Counter-terror police raid homes linked to New Zealand attack suspect Brenton Tarrant

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Australian police officers raid the homes of the Christchurch mosque suspect's sister and mother

Australian police officers raid the homes of the Christchurch mosque suspect's sister and mother.

Counter terrorism units today carried out raids on homes linked to the family of New Zealand massacre suspect Brenton Tarrant as the country backed tough new gun laws.

The move came as police confirmed they believe “absolutely” only one perpetrator was responsible for the terror attacks on two mosques in Christchurch during last Friday’s prayers.

Tarrant, a 28-year-old Australian, was charged with murder and appeared at court on Saturday.

Today police in Australia carried out raids on two homes linked to his family, including a search of a house believed to be occupied by the gunman’s sister Lauren at Sandy Beach, near Coffs Harbour, north of Sydney.


he shooting suspect in court (EPA)
Shortly afterwards members of the New South Wales Counter Terrorism Team stormed a second property at Lawrence, north of Grafton, where Tarrant’s mother, Sharon, is understood to live.

Police said later that the raids were “in support of the New Zealand police investigation into Friday’s terrorist attack.”

Tributes at the scene after the worst mass shooting in New Zealand's history (EPA)
The raids came as New Zealand moved to impose tough new gun laws aimed at preventing further mass shootings.


Speaking after a Cabinet meeting this morning Prime Minister Jacinda Ardern promised to unveil major gun law reforms within the next 10 days, saying : “As a Cabinet we were absolutely clear, the terror attack on Friday was the worst act of terrorism on our shores.”

She said the shootings had “exposed a range of weaknesses” in New Zealand’s gun laws and added there would be an inquiry into the events leading up to the attacks.



In another development today it emerged that the owner of a Christchurch gun store said it sold four category A firearms to the alleged mosque gunman.

Gun City’s David Tipple told a press conference: “All Gun City sales to this individual followed a police-verified mail order process.”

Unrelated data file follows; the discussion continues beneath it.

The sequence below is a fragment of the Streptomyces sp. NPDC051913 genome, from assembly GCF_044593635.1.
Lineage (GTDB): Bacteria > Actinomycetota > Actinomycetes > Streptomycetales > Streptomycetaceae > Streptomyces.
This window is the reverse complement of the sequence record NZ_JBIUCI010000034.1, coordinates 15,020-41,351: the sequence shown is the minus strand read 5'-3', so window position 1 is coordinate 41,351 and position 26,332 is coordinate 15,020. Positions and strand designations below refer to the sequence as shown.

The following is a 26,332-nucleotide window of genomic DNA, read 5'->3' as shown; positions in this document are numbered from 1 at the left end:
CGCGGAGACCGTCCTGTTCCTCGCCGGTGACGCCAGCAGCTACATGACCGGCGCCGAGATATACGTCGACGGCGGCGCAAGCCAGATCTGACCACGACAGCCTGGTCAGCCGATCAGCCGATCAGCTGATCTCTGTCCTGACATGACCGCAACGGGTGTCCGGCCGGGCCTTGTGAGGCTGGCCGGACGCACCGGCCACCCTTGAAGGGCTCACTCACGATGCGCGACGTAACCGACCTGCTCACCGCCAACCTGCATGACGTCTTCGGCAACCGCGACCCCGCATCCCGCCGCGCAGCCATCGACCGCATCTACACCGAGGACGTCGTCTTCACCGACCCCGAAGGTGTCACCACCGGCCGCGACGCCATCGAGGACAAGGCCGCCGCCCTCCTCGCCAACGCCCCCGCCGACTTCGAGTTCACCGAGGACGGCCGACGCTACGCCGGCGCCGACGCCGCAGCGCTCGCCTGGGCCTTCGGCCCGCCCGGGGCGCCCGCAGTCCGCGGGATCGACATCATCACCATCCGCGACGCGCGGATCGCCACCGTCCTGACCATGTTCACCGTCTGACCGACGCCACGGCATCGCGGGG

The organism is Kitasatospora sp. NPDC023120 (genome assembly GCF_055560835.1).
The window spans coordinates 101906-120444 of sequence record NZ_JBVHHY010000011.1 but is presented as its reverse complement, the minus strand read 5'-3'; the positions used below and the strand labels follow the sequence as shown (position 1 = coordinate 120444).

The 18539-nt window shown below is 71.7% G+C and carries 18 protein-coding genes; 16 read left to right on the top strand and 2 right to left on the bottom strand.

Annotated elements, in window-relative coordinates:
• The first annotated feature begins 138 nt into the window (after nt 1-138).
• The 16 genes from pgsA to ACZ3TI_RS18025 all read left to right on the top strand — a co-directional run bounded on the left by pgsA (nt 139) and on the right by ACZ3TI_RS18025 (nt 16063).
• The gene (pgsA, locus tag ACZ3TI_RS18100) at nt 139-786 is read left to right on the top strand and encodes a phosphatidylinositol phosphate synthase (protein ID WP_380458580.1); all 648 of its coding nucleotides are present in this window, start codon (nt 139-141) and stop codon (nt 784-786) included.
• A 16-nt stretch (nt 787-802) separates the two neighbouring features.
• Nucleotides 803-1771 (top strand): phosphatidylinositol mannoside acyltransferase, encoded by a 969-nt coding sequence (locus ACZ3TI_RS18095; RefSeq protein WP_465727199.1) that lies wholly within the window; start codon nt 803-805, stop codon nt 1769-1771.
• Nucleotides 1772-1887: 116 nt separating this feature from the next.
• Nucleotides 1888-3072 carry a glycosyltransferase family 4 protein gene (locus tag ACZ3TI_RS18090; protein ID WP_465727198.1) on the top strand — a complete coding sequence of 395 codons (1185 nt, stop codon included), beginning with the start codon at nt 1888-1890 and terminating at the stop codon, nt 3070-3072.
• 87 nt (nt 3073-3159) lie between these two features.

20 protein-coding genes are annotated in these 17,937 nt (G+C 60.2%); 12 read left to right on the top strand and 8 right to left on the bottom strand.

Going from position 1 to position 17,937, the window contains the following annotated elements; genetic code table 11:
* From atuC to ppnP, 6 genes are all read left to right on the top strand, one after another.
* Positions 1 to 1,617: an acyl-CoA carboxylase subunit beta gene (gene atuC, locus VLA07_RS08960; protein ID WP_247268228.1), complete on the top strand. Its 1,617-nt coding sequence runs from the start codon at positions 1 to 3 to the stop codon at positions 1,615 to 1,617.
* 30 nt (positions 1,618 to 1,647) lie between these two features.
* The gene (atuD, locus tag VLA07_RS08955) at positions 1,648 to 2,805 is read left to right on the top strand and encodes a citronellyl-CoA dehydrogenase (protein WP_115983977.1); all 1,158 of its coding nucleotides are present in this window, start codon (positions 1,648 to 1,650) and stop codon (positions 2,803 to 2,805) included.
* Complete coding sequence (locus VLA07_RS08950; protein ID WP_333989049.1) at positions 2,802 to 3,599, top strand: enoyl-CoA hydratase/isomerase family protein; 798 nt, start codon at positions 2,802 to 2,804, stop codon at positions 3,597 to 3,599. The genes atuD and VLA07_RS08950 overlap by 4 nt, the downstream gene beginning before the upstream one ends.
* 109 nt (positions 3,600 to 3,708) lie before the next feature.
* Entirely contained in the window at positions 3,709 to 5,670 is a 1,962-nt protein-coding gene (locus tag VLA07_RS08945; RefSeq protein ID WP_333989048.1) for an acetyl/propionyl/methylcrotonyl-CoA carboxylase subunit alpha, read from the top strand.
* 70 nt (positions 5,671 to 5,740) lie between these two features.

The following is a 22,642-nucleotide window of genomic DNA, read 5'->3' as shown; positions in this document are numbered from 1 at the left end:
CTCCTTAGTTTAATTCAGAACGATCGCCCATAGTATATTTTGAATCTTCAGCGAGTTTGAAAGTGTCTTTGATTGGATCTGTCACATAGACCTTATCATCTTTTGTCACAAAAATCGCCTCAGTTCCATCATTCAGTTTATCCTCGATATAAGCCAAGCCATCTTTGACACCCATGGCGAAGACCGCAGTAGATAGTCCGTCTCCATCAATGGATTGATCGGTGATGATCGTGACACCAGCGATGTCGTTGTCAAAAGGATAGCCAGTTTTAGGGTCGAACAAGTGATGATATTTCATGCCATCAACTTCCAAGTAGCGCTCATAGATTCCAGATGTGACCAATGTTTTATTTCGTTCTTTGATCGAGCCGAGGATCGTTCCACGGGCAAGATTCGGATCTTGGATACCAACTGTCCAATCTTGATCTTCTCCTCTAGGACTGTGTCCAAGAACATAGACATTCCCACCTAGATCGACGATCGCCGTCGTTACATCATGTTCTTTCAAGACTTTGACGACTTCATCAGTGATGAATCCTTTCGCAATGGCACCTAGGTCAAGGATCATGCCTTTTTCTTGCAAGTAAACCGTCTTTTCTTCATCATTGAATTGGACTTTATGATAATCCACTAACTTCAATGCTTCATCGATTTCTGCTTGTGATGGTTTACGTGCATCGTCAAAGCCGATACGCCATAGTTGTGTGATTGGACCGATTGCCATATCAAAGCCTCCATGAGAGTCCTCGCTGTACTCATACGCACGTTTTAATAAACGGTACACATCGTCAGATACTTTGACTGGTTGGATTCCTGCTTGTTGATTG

He added: “The MSSA (military-style semi-automatic) reportedly used by the alleged gunman was not purchased from Gun City.”

Mr Tipple said he and his staff were “devastated” by the attacks at two mosques on Friday, which killed 50 people and left 50 more injured.

Twelve of the injured remained in critical condition over the weekend, including one child.

Earlier Ms Arden became the first signatory of a national condolence book which was opened in the capital Wellington.

She wrote: “On behalf of all New Zealanders we grieve together. We are one. They are us.”


It also emerged today that Tarrant intended to represent himself when he next appears in court, raising the possibility he could use it as a platform to air his extremist views.

Richard Peters, the duty lawyer who acted for the alleged killer in court at the weekend, told the New Zealand Herald that Tarrant wanted to represent himself in future.

He said Tarrant had appeared lucid and not mentally unstable, apart from his extreme views.  Nor did he express any regret for his actions.

The Christchurch shooting was New Zealand’s first mass shooting since 1994.

A survivor of the Christchurch attack told today how he found his young wife lying dead outside the mosque.


Abdul Nazer, 34, said he was sitting apart from 25-year-old Masters’ student Ansi Alibava when the shooting started at the Al Noor mosque.

The couple, originally from Kerela, had borrowed money to move to Christchurch last year for Ms Alibava to complete her studies, before planning to return to India and start a family.


Mr Nazer said he escaped through an emergency door after hearing the bullets and phoned the police from a nearby house before returning and seeing the carnage that had unfolded - including seeing the motionless figure of his wife, lying face down in the street.

“I ran towards her and then a police guy stopped me and told me to move somewhere else,” he said.

His faint hope that she may have somehow miraculously survived was dashed when, 24 hours later, police confirmed she was one of the 50 people killed.

Mr Nazer told CNN: “The life Ansi and I had together, the plans we made, the family we hoped to build here, all vanished in a moment of senseless anti-immigrant rage.”

Also among the dead was Gaza-born father-of-three Osama Adnan Abu Kwaik, who moved to New Zealand from Egypt after losing his project manager job in Egypt’s main communications company following the Arab Spring in 2010.


His brother, Youssef Adnan Abu Kwaik, said he “fell in love with New Zealand and the Kiwi people”.

He told the website stuff.nz: “He was genuinely in love with the city and its people. He couldn’t stop telling me how hospitable the people are.

“I had never seen my brother happier.”


He said his brother wanted to provide “the best education” for his growing family and added: “He was truly one of a kind. He never used foul words. He was always praying. Always doing the right thing. Always helpful to others. He never cared about politics, but always cared about people.

“I have never been to New Zealand. But now, New Zealand will always have a piece of me buried in it.”

Muslim convert Linda Armstrong, 65, was also killed.

Her nephew Kyron Gosse told the New Zealand Herald she was adored by the Muslim community.

He said: “Linda had a huge heart and was willing to help out anyone who needed it. She befriended many travellers, immigrants and refugees. Opening her home, her heart and her kitchen.”

Ms Armstrong grew up in West Auckland and recently moved to Christchurch to be closer to her daughter and grandchildren, her family said.




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